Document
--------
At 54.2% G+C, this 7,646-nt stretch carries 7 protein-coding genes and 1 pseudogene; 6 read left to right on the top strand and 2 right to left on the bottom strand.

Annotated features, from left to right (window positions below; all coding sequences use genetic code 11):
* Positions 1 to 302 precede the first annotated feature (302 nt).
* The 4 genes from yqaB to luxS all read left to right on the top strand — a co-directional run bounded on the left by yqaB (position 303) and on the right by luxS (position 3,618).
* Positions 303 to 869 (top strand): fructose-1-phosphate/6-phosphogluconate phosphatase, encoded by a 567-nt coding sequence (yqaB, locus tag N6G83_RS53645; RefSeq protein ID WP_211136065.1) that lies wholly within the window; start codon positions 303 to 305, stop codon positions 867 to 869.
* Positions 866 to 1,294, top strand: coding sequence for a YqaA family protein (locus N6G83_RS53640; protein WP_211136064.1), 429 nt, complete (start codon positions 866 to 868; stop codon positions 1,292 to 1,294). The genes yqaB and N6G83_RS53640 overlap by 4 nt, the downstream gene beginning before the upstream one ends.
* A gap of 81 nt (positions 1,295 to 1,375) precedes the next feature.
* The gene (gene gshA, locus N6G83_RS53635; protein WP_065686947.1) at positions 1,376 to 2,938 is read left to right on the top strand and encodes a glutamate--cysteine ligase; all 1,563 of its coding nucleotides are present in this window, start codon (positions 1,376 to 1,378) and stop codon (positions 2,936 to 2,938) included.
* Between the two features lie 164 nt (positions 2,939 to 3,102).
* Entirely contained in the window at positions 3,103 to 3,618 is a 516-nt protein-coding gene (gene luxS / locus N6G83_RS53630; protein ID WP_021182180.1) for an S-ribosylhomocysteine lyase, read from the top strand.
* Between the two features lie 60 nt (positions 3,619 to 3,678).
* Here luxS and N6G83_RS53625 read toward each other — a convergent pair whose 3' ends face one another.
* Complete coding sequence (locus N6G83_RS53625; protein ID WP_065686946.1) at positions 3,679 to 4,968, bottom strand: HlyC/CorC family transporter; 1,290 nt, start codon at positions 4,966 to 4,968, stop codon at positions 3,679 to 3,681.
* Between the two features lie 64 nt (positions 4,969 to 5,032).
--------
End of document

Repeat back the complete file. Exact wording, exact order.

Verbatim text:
At 54.2% G+C, this 7,646-nt stretch carries 7 protein-coding genes and 1 pseudogene; 6 read left to right on the top strand and 2 right to left on the bottom strand.

Annotated features, from left to right (window positions below; all coding sequences use genetic code 11):
* Positions 1 to 302 precede the first annotated feature (302 nt).
* The 4 genes from yqaB to luxS all read left to right on the top strand — a co-directional run bounded on the left by yqaB (position 303) and on the right by luxS (position 3,618).
* Positions 303 to 869 (top strand): fructose-1-phosphate/6-phosphogluconate phosphatase, encoded by a 567-nt coding sequence (yqaB, locus tag N6G83_RS53645; RefSeq protein ID WP_211136065.1) that lies wholly within the window; start codon positions 303 to 305, stop codon positions 867 to 869.
* Positions 866 to 1,294, top strand: coding sequence for a YqaA family protein (locus N6G83_RS53640; protein WP_211136064.1), 429 nt, complete (start codon positions 866 to 868; stop codon positions 1,292 to 1,294). The genes yqaB and N6G83_RS53640 overlap by 4 nt, the downstream gene beginning before the upstream one ends.
* A gap of 81 nt (positions 1,295 to 1,375) precedes the next feature.
* The gene (gene gshA, locus N6G83_RS53635; protein WP_065686947.1) at positions 1,376 to 2,938 is read left to right on the top strand and encodes a glutamate--cysteine ligase; all 1,563 of its coding nucleotides are present in this window, start codon (positions 1,376 to 1,378) and stop codon (positions 2,936 to 2,938) included.
* Between the two features lie 164 nt (positions 2,939 to 3,102).
* Entirely contained in the window at positions 3,103 to 3,618 is a 516-nt protein-coding gene (gene luxS / locus N6G83_RS53630; protein ID WP_021182180.1) for an S-ribosylhomocysteine lyase, read from the top strand.
* Between the two features lie 60 nt (positions 3,619 to 3,678).
* Here luxS and N6G83_RS53625 read toward each other — a convergent pair whose 3' ends face one another.
* Complete coding sequence (locus N6G83_RS53625; protein ID WP_065686946.1) at positions 3,679 to 4,968, bottom strand: HlyC/CorC family transporter; 1,290 nt, start codon at positions 4,966 to 4,968, stop codon at positions 3,679 to 3,681.
* Between the two features lie 64 nt (positions 4,969 to 5,032).